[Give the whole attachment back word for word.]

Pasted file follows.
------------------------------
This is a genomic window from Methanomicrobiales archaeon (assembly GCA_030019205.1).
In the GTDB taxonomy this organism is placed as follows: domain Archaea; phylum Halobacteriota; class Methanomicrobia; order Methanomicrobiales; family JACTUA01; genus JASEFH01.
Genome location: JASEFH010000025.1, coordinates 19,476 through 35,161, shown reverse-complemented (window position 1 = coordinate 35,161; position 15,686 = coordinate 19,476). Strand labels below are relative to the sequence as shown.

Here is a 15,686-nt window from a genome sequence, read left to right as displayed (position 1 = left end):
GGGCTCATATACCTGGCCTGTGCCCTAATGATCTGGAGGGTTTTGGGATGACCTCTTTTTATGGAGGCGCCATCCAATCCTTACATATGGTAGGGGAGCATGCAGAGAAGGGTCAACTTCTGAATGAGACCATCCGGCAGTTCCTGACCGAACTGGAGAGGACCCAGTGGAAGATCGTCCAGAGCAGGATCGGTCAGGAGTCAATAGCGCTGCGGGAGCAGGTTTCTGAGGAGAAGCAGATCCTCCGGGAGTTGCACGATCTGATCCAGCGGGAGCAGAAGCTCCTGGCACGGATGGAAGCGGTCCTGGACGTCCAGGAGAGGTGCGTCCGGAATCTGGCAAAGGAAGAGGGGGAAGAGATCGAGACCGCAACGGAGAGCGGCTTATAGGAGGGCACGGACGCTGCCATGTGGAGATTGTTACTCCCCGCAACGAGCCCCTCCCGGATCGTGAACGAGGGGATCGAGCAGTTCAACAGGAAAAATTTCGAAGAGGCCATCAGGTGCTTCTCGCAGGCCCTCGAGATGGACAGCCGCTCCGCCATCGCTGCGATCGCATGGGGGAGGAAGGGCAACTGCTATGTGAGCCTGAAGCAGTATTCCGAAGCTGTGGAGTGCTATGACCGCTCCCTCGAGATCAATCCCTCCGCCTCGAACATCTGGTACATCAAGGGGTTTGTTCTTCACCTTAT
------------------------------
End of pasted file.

This is a genomic window from Methanomicrobiales archaeon (assembly GCA_030019205.1).
In the GTDB taxonomy this organism is placed as follows: domain Archaea; phylum Halobacteriota; class Methanomicrobia; order Methanomicrobiales; family JACTUA01; genus JASEFH01.
Genome location: JASEFH010000025.1, coordinates 19,476 through 35,161, shown reverse-complemented (window position 1 = coordinate 35,161; position 15,686 = coordinate 19,476). Strand labels below are relative to the sequence as shown.

Here is a 15,686-nt window from a genome sequence, read left to right as displayed (position 1 = left end):
GGGCTCATATACCTGGCCTGTGCCCTAATGATCTGGAGGGTTTTGGGATGACCTCTTTTTATGGAGGCGCCATCCAATCCTTACATATGGTAGGGGAGCATGCAGAGAAGGGTCAACTTCTGAATGAGACCATCCGGCAGTTCCTGACCGAACTGGAGAGGACCCAGTGGAAGATCGTCCAGAGCAGGATCGGTCAGGAGTCAATAGCGCTGCGGGAGCAGGTTTCTGAGGAGAAGCAGATCCTCCGGGAGTTGCACGATCTGATCCAGCGGGAGCAGAAGCTCCTGGCACGGATGGAAGCGGTCCTGGACGTCCAGGAGAGGTGCGTCCGGAATCTGGCAAAGGAAGAGGGGGAAGAGATCGAGACCGCAACGGAGAGCGGCTTATAGGAGGGCACGGACGCTGCCATGTGGAGATTGTTACTCCCCGCAACGAGCCCCTCCCGGATCGTGAACGAGGGGATCGAGCAGTTCAACAGGAAAAATTTCGAAGAGGCCATCAGGTGCTTCTCGCAGGCCCTCGAGATGGACAGCCGCTCCGCCATCGCTGCGATCGCATGGGGGAGGAAGGGCAACTGCTATGTGAGCCTGAAGCAGTATTCCGAAGCTGTGGAGTGCTATGACCGCTCCCTCGAGATCAATCCCTCCGCCTCGAACATCTGGTACATCAAGGGGTTTGTTCTTCACCTTAT